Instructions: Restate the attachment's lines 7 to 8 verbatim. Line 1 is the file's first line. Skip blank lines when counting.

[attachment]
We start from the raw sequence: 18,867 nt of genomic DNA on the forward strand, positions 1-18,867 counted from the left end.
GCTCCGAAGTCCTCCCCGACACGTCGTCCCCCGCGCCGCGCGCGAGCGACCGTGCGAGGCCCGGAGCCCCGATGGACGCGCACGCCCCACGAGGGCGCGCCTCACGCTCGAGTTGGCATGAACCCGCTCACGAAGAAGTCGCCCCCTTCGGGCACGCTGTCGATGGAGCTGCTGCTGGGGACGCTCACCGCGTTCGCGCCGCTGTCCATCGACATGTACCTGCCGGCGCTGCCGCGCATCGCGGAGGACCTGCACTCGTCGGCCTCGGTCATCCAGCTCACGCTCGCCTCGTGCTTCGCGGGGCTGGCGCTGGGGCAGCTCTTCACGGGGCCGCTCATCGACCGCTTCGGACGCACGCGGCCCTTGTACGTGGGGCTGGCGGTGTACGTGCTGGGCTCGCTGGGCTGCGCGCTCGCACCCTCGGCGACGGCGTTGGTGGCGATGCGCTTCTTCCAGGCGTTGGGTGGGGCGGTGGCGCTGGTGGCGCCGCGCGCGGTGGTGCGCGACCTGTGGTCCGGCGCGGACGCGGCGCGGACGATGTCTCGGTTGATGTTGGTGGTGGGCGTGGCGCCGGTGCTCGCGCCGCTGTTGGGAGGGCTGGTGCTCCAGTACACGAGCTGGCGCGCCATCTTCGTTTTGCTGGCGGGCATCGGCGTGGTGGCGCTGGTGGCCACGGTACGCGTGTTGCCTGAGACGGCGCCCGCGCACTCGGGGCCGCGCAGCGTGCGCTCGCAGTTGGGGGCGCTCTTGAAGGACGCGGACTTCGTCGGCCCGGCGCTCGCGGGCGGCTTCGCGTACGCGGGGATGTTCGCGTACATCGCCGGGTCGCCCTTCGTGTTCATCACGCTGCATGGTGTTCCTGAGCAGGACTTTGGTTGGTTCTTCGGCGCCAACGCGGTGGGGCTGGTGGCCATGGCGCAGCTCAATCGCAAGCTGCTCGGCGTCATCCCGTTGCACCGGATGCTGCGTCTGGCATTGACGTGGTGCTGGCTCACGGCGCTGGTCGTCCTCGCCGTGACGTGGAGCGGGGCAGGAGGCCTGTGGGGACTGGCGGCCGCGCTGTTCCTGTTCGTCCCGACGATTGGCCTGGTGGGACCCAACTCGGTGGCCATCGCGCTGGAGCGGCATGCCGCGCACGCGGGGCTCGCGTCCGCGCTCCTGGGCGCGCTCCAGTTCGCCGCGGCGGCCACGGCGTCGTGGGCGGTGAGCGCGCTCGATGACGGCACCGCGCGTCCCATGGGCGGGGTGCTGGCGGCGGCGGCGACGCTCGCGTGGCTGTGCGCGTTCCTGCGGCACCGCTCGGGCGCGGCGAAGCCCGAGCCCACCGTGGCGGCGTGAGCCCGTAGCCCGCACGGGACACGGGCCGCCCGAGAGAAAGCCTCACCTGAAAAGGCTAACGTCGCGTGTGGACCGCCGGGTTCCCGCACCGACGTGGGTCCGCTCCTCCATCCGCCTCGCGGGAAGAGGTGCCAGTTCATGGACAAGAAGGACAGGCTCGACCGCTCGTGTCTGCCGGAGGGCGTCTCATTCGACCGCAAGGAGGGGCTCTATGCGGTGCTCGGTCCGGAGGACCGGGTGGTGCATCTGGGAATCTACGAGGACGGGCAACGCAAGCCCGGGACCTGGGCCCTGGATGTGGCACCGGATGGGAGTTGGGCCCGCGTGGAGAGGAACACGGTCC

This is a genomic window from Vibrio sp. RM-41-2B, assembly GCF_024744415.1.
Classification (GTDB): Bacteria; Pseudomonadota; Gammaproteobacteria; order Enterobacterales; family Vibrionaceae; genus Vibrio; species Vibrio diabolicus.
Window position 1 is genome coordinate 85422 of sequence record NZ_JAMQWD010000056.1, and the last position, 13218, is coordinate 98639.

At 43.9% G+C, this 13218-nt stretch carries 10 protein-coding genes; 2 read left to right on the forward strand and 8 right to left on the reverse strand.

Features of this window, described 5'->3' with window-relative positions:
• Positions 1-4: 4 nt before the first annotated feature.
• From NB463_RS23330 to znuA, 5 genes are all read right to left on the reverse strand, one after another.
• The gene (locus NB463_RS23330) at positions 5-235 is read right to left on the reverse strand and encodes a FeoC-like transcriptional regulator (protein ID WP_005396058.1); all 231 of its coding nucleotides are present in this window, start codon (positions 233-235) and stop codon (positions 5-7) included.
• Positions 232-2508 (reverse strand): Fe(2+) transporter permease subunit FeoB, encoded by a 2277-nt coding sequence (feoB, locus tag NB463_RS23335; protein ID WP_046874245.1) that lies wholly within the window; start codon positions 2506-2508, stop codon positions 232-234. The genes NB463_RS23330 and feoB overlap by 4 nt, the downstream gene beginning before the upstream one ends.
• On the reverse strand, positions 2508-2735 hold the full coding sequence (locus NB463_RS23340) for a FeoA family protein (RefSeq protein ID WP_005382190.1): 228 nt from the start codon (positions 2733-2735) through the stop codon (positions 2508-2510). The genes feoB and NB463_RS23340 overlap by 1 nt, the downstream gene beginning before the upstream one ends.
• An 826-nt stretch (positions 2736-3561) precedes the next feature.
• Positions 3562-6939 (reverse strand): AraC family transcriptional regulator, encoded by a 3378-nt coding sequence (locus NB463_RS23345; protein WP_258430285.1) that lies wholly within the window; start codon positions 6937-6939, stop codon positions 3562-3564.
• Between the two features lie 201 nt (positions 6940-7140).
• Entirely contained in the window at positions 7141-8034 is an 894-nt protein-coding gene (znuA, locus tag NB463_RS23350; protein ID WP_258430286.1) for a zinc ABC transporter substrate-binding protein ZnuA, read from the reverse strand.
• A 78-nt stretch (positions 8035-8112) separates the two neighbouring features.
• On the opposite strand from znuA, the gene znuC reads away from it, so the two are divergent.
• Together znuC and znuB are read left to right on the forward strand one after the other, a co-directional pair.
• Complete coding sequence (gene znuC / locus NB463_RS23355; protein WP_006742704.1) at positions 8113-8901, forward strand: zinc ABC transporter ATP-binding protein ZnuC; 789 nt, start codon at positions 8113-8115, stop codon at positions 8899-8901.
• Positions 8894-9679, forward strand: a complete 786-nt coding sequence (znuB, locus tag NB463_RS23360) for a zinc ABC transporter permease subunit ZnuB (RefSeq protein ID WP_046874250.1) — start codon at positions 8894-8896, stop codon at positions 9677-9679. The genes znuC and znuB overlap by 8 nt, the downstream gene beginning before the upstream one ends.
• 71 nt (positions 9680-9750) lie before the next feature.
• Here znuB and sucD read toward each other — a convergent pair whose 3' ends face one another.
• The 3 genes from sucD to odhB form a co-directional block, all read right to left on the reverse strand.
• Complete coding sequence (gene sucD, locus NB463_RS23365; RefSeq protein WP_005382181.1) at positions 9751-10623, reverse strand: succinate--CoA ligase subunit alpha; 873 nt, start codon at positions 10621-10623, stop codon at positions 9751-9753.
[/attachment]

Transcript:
Features of this window, described 5'->3' with window-relative positions:
• Positions 1-4: 4 nt before the first annotated feature.